Mark Wiewel keeps those two words in mind as mile after mile passes under his recumbent bicycle’s tires. Since 2006, Wiewel pedaled more than 22,000 miles for Bike For Food, where he matches donations provided to area food pantries. He rides year-round, “because people eat 365 days a year.” Wherever he goes, he shares the legacy of his late wife, Karen.
Karen Wiewel passed away in January 2015, after a courageous battle with cancer. A large butterfly decal with her name covers a portion of his bike’s front screen with purple, her favorite color.
“She was an incredibly positive person,” Mark Wiewel said.
The couple used to ride together for the cause of helping area food pantries. In 2016, Wiewel’s daughter, Caroline, joined him on his mission. Wiewel plans to bike 200 miles for each food pantry he is working with — Douglass Community Services; food pantries in Canton, Palmyra and Fort Madison, Iowa; and eight food pantries in Quincy. He’s covered 2,200 miles, with 200 miles left to go.
During Bike For Food’s first year, the goal of $1,000 grew to $2,000 for four Quincy food pantries. In 2015, donations came to $111,000. From 2006 to 2015, bike rides coupled with countless donations brought in more than $321,000 to area food pantries.
Wiewel worked with a sponsor in previous years to provide matching funds, but he recently sold a vehicle so he could write the checks to each food pantry personally. His personal mission statement reflects his generosity: “Be a blessing to somebody today.”
And Wiewel gives abundant credit to the donors who make the program successful.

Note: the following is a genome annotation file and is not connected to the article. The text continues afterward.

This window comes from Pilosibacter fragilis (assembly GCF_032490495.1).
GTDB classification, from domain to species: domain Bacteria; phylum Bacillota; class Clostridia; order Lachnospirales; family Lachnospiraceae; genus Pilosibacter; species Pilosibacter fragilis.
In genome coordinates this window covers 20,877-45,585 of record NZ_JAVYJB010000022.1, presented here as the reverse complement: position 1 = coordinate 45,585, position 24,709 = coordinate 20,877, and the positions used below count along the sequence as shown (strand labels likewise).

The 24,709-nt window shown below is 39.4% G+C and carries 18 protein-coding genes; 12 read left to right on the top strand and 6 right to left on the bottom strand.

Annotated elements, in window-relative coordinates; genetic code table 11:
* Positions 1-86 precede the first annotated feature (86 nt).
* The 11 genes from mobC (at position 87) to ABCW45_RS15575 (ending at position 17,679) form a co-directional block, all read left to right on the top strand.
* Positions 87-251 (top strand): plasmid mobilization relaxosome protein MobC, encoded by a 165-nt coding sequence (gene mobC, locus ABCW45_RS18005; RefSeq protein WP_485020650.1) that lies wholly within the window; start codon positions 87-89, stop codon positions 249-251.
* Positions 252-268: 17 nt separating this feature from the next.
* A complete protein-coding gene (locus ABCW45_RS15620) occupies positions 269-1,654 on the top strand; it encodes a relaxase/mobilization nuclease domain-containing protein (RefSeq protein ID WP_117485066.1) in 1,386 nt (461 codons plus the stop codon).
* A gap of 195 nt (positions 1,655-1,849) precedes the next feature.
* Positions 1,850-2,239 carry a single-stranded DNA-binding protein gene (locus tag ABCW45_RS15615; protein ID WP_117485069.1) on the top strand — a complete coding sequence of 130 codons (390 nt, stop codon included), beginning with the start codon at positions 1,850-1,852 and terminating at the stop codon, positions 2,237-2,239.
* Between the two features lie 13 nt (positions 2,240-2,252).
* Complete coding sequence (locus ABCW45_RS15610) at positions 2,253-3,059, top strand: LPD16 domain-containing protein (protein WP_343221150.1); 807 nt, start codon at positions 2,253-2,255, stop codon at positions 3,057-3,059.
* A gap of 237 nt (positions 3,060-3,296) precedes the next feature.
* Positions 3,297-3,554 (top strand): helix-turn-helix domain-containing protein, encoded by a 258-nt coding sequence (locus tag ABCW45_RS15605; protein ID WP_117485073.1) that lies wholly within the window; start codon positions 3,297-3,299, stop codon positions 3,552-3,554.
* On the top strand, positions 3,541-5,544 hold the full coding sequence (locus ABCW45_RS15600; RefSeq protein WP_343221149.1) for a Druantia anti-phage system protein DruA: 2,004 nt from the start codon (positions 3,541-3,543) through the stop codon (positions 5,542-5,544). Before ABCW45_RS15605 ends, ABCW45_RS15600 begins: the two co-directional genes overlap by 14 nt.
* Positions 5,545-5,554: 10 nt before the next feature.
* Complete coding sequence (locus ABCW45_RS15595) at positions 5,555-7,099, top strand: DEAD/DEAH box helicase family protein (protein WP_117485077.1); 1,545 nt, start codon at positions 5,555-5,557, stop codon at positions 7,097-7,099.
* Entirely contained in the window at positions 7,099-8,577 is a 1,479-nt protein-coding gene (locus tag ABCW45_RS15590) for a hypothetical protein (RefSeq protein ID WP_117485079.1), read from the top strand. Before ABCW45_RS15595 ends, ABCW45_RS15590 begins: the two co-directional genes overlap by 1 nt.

“There are so many very, very generous people,” he said. “I just pedal.”
Wiewel has spun those pedals all the way across Illinois, Iowa and Missouri. He’s participated in numerous weeklong rides — riding through bracing headwinds, tackling hundreds of hills and pedaling dozens of miles in the rain. But when fatigue sets in, the cause of helping those in need spurs him on.
With every donation and each passing mile, the impact grows for local food pantries and their clients.
“If everyone does a little, we accomplish a lot,” Wiewel said.
Peggy Walley, Community Support Services Director at Douglass Community Services said the the food pantry is always in need of food, but the holidays bring out more donors than other times of the year.
She said the pantry is generally well-stocked throughout the holidays. Staff members at DCS are grateful for donations year-round. Walley said that the amount of food declines after the holiday season in January or February, but there are groups and individual donors who give throughout the year.
“People are so generous,” Walley said. “It’s just heartwarming.”
To find out more about the Bike For Food program or donate to the cause, please visit BikeForFood.org or send an email to email@example.com.
Posted Nov 20, 2016 at 12:45 PM in the Hannibal Courier Post. Article by Trevor McDonald, reporter.